By Adam Blight, Monsanto Australia & New Zealand
On assuming the leadership of the Australian Government recently, Prime Minister Malcolm Turnbull proclaimed that this is the most exciting time to be alive in this country. His comment was notable for its optimism – a sentiment usually in short supply in the heat of national political debates. So what was the Prime Minister’s justification for such an optimistic claim? In a word: innovation.
The Prime Minister believes that we cannot future-proof ourselves and that the disruptions transforming the global economy can be our ‘friend’ if we are agile, innovative and creative.
Optimism grounded in the belief that innovation is essential to improving the quality of people’s lives and their environment is certainly not lost on my 22,000 colleagues at Monsanto. Innovation and collaboration lie at the heart of what we do the world over to improve farmer productivity and sustainability.
The government’s renewed focus on innovation is timely as the Australian agriculture sector gears up to feed the rapidly growing middle class in our vibrant Asia-Pacific neighbourhood. Sustainably increasing agricultural production fast enough to capitalise on this opportunity for Australian farmers is the challenge we face.
The good news is local farmers have a great track record when it comes to trying new approaches to improve their productivity. Next year marks 20 years since GM cotton was first grown in Australia. So it is timely that we reflect on just how far the cotton industry has come thanks to its adoption of new technology and management practices reinforced by an impressive culture that embraces cross-sector partnerships.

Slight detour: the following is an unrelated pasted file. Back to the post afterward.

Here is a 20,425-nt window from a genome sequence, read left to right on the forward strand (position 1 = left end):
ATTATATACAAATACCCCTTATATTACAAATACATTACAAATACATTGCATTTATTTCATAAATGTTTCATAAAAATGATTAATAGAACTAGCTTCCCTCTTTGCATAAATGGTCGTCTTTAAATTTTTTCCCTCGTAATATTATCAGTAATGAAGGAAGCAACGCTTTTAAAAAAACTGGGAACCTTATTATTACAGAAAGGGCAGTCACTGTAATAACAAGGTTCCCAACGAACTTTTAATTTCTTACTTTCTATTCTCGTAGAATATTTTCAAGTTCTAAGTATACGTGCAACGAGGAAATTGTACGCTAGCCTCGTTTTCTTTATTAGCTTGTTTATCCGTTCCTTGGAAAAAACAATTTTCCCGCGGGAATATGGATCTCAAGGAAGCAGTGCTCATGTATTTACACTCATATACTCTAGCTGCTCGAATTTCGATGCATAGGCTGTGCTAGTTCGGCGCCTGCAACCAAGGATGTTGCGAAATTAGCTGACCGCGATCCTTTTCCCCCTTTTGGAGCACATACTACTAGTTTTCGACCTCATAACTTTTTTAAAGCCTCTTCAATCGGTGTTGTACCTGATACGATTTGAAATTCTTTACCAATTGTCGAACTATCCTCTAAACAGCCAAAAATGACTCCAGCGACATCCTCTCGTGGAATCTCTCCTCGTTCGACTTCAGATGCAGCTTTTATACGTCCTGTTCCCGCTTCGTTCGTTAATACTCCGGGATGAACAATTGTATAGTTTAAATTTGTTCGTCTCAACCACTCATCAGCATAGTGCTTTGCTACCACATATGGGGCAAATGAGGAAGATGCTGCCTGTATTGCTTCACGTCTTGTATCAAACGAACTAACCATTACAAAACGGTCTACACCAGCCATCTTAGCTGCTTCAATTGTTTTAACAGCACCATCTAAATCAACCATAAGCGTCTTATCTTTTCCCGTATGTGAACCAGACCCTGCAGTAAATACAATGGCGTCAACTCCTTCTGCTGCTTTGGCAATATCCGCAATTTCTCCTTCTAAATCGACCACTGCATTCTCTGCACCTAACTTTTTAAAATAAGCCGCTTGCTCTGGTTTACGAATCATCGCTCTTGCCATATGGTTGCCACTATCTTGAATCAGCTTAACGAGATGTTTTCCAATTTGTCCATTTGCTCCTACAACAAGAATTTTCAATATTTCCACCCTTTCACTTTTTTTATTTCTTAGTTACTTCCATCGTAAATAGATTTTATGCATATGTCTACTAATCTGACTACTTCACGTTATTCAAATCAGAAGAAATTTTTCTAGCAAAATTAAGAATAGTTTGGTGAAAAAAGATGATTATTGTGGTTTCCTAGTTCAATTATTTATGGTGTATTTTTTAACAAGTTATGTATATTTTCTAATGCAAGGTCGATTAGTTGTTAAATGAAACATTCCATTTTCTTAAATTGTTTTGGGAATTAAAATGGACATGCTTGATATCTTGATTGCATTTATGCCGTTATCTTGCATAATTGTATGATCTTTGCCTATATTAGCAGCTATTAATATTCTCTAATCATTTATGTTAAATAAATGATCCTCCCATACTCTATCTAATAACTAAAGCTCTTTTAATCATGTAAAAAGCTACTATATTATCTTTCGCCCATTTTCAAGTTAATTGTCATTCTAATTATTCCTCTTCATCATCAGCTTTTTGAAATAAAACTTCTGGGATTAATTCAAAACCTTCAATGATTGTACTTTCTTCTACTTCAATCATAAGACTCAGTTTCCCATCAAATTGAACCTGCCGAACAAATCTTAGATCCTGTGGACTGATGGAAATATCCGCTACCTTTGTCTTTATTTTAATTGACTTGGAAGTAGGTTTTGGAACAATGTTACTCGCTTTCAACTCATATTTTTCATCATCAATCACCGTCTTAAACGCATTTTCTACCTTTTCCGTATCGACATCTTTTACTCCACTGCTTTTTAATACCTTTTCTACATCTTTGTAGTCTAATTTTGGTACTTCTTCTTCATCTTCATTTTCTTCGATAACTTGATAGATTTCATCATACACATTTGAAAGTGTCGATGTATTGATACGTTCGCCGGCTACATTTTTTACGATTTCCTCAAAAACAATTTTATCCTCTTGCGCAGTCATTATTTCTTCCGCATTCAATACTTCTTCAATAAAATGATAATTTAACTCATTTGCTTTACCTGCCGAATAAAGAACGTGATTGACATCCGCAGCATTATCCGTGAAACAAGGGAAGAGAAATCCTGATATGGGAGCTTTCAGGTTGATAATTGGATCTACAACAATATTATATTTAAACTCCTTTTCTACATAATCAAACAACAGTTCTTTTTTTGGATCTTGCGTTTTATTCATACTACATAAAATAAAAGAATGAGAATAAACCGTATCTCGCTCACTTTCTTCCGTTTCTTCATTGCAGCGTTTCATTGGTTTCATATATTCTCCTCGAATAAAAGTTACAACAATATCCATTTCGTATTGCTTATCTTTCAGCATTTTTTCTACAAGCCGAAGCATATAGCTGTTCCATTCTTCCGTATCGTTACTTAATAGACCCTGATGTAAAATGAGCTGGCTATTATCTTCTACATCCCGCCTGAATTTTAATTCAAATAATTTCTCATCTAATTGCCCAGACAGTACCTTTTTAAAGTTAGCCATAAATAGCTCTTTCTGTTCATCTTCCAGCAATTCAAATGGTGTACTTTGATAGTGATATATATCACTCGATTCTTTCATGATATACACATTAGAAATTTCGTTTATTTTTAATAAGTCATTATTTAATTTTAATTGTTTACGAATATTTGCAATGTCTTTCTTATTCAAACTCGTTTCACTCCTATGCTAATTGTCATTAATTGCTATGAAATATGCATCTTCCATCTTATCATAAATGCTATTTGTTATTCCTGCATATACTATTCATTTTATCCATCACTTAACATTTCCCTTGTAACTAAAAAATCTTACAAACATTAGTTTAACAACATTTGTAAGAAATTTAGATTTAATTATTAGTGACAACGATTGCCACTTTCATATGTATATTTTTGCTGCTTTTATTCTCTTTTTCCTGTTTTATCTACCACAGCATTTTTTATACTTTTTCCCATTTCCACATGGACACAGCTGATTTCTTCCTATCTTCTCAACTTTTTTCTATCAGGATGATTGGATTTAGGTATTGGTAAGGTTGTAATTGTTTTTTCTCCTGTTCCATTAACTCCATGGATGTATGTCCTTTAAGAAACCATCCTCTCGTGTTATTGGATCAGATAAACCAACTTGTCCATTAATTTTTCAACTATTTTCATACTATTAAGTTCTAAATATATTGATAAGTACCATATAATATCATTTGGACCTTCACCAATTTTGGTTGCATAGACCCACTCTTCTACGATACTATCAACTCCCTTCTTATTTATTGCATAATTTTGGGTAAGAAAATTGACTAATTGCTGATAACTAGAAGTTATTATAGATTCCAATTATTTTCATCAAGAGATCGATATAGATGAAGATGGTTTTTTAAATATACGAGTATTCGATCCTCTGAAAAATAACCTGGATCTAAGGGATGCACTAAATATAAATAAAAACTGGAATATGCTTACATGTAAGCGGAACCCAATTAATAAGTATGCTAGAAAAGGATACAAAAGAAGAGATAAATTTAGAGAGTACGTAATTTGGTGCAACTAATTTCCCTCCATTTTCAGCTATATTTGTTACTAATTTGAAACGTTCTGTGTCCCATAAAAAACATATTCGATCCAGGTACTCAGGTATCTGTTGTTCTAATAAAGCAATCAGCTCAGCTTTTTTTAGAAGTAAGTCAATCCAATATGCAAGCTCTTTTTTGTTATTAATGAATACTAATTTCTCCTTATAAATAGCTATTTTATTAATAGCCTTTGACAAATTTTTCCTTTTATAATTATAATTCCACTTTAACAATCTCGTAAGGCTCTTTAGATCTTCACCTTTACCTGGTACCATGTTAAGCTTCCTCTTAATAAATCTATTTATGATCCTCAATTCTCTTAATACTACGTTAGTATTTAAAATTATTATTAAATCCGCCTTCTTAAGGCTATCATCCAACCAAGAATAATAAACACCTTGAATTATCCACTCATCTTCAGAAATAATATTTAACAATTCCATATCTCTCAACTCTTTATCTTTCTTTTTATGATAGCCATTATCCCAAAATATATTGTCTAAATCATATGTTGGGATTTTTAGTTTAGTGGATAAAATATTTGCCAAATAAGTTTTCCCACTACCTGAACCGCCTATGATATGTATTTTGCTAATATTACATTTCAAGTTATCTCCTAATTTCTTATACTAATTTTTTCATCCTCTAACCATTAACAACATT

Local cotton farmers have embraced GM technology that, along with other innovations, has allowed them to produce yields triple the global average. GM technology has also allowed growers to reduce their pesticide use by 95% which is significant when you consider almost all of the cotton grown in Australia are GM varieties.
This enviable record has not only served the cotton farmers well in the past, it has provided the industry with crucial experience in managing the complexities of change which will serve the industry well as it seeks to remain competitive for years to come. And remaining globally competitive will only become harder when you consider the accelerating pace of change and transformation in the global economy.
Nowhere is this transformation more apparent than in the rapid technological adoption of information technology. It took the introduction of the radio 38 years to reach fifty million users, television 13 years and the internet three years. It took Twitter just nine months.
However, nowhere is the rapid adoption of innovation more welcome than agriculture given the crucial role that farmers play in society. Getting sophisticated new technology such as data analytics and science, for example, into the hands of farmers is a priority if we are to help them improve their productivity.
Innovation and collaboration have underpinned Australia’s position as a world leader in sustainable cotton production. The industry’s transformation is a compelling case study in how disruptive technologies can be harnessed to deliver better outcomes for farmers, communities and the environment.
Although perhaps the most important impact of innovation is that it provides us with a sense of possibility and the creativity to overcome daunting challenges such as boosting agricultural production to meet the demands of a rapidly growing global population.